Shiitake Mushroom

What other names is Shiitake Mushroom known by?

Champignon Noir, Champignon Parfumé, Champignon Shiitake, Champignons Shiitake, Forest Mushroom, Hongos Shiitake, Hua Gu, Lenticus edodes, Lentin, Lentin des Chênes, Lentin du Chêne, Lentinan edodes, Lentinula, Lentinula edodes, Lentinus edodes, Mushroom, Pasania Fungus, Shitake, Shiitake, Snake Butter, Tricholomopsis edodes.

What is Shiitake Mushroom?

Shiitake mushroom is a fungus. An extract made from this mushroom is used as medicine.

Shiitake mushroom is used for boosting the immune system, lowering blood cholesterol levels, treating prostate cancer, and as an anti-aging agent.

Shiitake mushroom is also eaten as food.

Possibly Ineffective for...

  • Prostate cancer. Shiitake mushroom extract does not seem to stop prostate cancer from advancing, at least according to a laboratory test that measures prostate-specific antigen (PSA) levels. PSA levels can be used to measure the progress of prostate cancer.

Insufficient Evidence to Rate Effectiveness for...

More evidence is needed to rate the effectiveness of shiitake mushroom for these uses.

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How does Shiitake Mushroom work?

Shiitake mushroom contains chemicals that might help lower cholesterol levels. It also contains very small amounts of a chemical that seems to keep tumors from getting bigger.

Are there safety concerns?

Shiitake mushroom is LIKELY SAFE when consumed by mouth in food amounts, but it seems POSSIBLY UNSAFE to take by mouth in medicinal amounts. It can cause stomach discomfort, blood abnormalities, and skin swelling (inflammation). It might also cause an increased sensitivity to the sun, allergic skin reactions, and breathing problems.

Special Precautions & Warnings:

Pregnancy and breast-feeding: There is not enough reliable information about the safety of taking shiitake mushroom if you are pregnant or breast-feeding. Stay on the safe side and avoid use.

"Auto-immune diseases" such as multiple sclerosis (MS), lupus (systemic lupus erythematosus, SLE), rheumatoid arthritis (RA), or other conditions: Shiitake mushroom might cause the immune system to become more active. This could increase the symptoms of auto-immune diseases. If you have one of these conditions, it's best to avoid using shiitake mushroom.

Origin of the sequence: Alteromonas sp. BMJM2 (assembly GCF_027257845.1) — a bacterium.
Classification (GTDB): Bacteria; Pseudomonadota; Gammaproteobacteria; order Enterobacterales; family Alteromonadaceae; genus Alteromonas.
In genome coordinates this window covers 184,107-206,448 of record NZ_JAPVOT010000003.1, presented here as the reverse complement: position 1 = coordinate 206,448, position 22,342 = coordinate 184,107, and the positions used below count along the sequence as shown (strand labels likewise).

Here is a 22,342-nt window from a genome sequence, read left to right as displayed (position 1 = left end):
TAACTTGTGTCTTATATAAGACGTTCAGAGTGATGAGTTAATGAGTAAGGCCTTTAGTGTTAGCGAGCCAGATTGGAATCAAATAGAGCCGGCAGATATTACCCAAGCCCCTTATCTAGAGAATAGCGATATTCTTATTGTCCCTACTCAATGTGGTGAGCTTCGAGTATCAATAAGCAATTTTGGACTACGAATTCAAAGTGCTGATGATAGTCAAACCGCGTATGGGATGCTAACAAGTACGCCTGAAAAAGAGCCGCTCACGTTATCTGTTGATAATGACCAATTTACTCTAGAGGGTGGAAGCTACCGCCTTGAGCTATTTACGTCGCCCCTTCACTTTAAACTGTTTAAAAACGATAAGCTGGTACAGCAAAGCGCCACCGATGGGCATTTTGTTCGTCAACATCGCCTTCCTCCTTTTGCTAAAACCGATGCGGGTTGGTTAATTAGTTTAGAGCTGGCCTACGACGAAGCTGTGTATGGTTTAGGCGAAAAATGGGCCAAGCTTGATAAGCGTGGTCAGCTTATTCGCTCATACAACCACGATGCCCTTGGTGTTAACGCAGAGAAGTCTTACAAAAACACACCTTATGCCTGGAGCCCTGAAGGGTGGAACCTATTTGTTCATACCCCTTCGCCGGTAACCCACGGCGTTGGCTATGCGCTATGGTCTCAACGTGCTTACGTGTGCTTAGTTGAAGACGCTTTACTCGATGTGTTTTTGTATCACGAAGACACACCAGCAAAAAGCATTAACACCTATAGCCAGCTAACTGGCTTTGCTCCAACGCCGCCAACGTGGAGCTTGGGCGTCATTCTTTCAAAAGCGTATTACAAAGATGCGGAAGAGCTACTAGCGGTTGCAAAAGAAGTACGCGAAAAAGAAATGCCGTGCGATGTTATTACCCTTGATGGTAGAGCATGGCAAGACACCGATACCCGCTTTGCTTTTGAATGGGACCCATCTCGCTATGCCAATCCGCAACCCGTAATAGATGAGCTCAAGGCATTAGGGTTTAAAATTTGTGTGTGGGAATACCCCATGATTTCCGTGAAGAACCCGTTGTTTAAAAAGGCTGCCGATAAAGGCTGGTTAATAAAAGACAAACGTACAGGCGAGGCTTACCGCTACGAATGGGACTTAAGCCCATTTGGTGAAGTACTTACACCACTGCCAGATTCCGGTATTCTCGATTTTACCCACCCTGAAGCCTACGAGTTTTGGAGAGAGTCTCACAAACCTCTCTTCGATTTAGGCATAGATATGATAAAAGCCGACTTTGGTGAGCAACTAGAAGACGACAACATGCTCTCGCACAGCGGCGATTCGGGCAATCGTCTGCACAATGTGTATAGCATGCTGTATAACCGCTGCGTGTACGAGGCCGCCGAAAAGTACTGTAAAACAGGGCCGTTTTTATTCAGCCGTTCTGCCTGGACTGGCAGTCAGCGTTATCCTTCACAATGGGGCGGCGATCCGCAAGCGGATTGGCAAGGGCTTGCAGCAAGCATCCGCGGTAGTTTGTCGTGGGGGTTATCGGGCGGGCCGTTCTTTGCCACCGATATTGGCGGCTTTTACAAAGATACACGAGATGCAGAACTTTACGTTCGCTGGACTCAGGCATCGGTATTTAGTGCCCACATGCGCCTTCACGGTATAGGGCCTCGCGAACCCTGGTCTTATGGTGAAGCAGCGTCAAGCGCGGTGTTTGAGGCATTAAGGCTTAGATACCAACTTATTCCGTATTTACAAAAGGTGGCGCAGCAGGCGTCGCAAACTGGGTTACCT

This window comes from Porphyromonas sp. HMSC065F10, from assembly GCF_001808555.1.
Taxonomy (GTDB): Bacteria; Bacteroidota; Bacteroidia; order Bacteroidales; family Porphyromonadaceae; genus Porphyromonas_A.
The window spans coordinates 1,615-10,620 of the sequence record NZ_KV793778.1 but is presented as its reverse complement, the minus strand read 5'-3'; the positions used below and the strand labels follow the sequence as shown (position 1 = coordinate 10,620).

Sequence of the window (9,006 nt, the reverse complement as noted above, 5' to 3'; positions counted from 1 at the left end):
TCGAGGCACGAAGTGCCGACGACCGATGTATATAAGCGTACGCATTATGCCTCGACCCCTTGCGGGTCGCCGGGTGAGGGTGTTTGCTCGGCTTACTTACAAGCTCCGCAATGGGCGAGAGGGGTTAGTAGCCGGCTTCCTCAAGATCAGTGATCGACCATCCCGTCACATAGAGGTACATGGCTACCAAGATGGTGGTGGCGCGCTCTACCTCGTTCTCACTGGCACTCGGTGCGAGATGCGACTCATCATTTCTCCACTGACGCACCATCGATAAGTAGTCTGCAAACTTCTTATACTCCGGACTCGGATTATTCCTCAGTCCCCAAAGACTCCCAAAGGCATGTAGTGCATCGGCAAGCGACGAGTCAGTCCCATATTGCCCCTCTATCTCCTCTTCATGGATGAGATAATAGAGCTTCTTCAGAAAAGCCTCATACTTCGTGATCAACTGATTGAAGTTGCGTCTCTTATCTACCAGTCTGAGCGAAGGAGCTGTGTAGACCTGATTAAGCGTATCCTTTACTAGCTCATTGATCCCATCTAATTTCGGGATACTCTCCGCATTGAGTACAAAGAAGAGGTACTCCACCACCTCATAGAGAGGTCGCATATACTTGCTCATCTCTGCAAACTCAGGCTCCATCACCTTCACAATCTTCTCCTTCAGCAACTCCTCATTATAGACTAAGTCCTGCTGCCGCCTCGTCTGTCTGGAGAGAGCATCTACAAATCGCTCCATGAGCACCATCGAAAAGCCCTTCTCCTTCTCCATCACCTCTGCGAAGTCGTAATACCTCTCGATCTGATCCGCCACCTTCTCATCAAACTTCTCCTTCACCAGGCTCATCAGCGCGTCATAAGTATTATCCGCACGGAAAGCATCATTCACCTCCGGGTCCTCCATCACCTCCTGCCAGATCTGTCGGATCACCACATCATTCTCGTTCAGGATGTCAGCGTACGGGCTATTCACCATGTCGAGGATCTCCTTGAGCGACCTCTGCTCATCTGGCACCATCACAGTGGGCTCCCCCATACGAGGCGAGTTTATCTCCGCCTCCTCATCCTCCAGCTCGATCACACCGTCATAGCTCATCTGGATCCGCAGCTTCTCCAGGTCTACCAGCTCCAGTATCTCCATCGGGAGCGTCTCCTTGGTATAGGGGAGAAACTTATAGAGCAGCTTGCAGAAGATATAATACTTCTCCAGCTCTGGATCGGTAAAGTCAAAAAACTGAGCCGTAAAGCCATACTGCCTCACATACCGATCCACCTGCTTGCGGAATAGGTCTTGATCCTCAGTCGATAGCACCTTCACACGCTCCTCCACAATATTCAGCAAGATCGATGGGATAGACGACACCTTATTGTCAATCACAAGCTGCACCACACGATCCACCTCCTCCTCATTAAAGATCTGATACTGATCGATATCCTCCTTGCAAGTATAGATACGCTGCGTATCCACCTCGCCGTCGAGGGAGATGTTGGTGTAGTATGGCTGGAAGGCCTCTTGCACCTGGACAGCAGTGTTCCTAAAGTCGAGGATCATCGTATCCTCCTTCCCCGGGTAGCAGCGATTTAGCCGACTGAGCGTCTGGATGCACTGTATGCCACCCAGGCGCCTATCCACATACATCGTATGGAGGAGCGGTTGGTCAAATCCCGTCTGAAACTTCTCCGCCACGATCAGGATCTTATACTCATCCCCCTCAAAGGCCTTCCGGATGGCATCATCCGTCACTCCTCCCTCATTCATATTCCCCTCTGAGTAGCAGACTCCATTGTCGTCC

A blood disorder called eosinophilia: Don't use shiitake mushroom if you have this condition. It might make eosinophilia worse.

Are there any interactions with medications?



Medications that decrease the immune system (Immunosuppressants)
Interaction Rating: Moderate Be cautious with this combination.
Talk with your health provider.

Shiitake mushroom seems to increase the immune system. By increasing the immune system, shiitake mushroom might decrease the effectiveness of medications that decrease immune system function.

Some medications that decrease immune system function include azathioprine (Imuran), basiliximab (Simulect), cyclosporine (Neoral, Sandimmune), daclizumab (Zenapax), muromonab-CD3 (OKT3, Orthoclone OKT3), mycophenolate (CellCept), tacrolimus (FK506, Prograf), sirolimus (Rapamune), prednisone (Deltasone, Orasone), corticosteroids (glucocorticoids), and others.

Dosing considerations for Shiitake Mushroom.

The appropriate dose of shiitake mushroom depends on several factors such as the user's age, health, and several other conditions. At this time there is not enough scientific information to determine an appropriate range of doses for shiitake mushroom. Keep in mind that natural products are not always necessarily safe and dosages can be important. Be sure to follow relevant directions on product labels and consult your pharmacist or physician or other healthcare professional before using.

Natural Medicines Comprehensive Database rates effectiveness based on scientific evidence according to the following scale: Effective, Likely Effective, Possibly Effective, Possibly Ineffective, Likely Ineffective, and Insufficient Evidence to Rate (detailed description of each of the ratings).

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Last Editorial Review: 3/29/2011